The course covers the apparent ‘rules’ of geometrical composition underlying the design of plan in early houses by architect Peter Eisenman. The effect of these compositional rules, tied to the design process of ‘decomposition’ as described by Eisenman, in the generation of layout in these houses is examined using some basic representational techniques in the space syntax toolkit. In particular, this includes the effect in structuring the relationships, if any, between public (e.g. everyday living) and private (e.g. bedrooms) functions as well as the household interface between inhabitants and visitors. The course offers a better understanding of the relationship between the architect’s stated aims in his own theoretical writings and the probable functioning of these houses as architectural objects (1.0 hour course).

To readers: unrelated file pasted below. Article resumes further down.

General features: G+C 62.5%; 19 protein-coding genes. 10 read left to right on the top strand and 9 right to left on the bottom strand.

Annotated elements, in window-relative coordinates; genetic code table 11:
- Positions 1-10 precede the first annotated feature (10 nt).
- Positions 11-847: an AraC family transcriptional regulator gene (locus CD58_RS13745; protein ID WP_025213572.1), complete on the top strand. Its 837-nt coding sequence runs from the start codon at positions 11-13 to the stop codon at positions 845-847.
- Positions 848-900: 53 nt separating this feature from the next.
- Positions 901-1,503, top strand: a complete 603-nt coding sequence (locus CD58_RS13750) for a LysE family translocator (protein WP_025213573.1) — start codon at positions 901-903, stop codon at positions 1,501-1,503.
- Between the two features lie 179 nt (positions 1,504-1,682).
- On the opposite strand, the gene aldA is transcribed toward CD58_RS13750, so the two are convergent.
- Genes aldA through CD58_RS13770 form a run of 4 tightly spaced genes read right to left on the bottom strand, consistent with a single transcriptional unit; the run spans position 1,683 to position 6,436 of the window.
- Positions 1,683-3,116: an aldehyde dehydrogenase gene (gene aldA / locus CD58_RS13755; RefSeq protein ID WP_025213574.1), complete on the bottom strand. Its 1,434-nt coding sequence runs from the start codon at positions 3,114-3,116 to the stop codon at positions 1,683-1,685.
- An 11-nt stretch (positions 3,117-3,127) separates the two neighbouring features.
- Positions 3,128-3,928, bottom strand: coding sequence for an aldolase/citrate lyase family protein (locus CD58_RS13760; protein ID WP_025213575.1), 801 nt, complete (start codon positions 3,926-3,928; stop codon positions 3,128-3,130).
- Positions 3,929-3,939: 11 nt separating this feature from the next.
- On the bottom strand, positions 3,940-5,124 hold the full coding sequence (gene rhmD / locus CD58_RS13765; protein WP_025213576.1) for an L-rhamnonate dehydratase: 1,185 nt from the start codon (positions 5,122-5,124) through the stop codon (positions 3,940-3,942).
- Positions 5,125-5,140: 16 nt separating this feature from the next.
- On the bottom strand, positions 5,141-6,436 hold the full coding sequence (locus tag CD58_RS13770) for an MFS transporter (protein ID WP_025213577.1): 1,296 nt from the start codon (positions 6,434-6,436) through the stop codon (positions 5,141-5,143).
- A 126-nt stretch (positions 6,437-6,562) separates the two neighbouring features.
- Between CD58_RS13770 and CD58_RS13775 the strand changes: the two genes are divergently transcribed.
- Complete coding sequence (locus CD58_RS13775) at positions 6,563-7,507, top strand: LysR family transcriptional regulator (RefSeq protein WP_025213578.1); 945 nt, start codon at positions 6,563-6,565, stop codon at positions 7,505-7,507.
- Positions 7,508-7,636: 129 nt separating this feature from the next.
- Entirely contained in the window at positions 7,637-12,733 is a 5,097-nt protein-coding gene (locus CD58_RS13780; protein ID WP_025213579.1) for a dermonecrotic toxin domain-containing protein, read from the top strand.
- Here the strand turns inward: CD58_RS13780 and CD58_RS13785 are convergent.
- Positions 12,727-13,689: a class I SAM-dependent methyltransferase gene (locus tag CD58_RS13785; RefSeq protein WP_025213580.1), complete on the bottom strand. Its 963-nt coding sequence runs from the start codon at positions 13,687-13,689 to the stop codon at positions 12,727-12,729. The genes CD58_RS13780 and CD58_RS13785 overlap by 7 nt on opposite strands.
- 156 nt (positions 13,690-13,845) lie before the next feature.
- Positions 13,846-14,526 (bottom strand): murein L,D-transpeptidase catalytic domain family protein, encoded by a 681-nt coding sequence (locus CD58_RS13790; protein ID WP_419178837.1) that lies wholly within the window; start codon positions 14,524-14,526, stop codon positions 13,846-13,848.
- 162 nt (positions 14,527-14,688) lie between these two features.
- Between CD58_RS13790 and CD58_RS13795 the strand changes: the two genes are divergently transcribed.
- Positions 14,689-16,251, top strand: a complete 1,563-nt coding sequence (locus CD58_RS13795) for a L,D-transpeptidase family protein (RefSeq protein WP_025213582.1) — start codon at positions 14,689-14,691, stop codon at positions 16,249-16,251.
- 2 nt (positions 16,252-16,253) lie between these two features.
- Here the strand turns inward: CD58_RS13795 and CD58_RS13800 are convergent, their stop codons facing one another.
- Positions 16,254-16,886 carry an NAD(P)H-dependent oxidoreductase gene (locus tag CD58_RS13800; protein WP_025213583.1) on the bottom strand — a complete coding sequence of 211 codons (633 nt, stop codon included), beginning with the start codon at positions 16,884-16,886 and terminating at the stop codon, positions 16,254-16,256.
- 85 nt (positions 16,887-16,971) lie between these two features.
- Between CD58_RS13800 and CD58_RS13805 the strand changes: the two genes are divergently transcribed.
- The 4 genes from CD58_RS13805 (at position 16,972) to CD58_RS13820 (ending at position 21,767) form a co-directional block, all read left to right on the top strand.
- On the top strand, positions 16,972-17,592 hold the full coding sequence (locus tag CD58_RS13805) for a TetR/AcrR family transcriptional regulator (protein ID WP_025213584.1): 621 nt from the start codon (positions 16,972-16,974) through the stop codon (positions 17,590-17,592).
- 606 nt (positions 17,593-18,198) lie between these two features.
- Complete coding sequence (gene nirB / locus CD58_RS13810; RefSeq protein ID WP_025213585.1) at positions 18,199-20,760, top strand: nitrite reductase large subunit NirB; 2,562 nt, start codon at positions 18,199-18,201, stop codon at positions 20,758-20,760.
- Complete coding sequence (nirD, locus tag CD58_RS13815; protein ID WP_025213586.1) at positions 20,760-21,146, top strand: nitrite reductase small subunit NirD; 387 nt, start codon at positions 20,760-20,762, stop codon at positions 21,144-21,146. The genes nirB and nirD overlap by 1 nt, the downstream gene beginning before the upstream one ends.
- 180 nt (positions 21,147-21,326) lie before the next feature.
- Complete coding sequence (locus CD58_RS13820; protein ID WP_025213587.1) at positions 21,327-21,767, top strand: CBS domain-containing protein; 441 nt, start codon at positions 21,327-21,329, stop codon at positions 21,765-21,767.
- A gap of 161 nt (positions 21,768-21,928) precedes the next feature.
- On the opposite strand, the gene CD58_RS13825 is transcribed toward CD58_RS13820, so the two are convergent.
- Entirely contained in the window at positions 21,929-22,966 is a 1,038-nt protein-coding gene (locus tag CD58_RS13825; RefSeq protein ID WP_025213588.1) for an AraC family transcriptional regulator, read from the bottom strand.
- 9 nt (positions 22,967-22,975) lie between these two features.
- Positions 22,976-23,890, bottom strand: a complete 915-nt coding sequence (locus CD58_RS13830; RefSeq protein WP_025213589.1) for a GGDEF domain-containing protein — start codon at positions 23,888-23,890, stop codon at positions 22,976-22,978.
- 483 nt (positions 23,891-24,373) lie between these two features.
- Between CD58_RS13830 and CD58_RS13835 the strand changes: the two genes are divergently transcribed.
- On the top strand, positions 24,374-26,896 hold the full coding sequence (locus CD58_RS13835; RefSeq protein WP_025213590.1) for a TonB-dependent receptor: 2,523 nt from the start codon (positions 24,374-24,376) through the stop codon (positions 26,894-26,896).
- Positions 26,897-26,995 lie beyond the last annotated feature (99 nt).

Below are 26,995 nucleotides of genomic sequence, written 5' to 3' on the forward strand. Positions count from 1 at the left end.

NOTE: This course does make use of some basic space syntax analysis. However, even if you are not familiar with space syntax, it should not be considered a deterrent.
Key concepts: architectural theory, composition, deconstructivism, domestic functions, plan geometry, genotypes.
Includes a one-hour video presentation and PDFs of class notes and slide handout.
Please note there may be a delay for a couple of hours before you might be able to access the course because we have to confirm receipt of payment for each order before completing the purchase.
About the Instructor
Dr. Mark David Major, AICP, CNU-A is an architect and planner with extensive experience in urban planning and design, business management and real estate development, and academia. He is a Professor of Urban Design at the Savannah College of Art and Design. Mark has been a visiting lecturer at the University of Florida, Georgia Tech, Architectural Association in London, the University of São Paulo in Brazil, and Politecnico di Milano in Italy.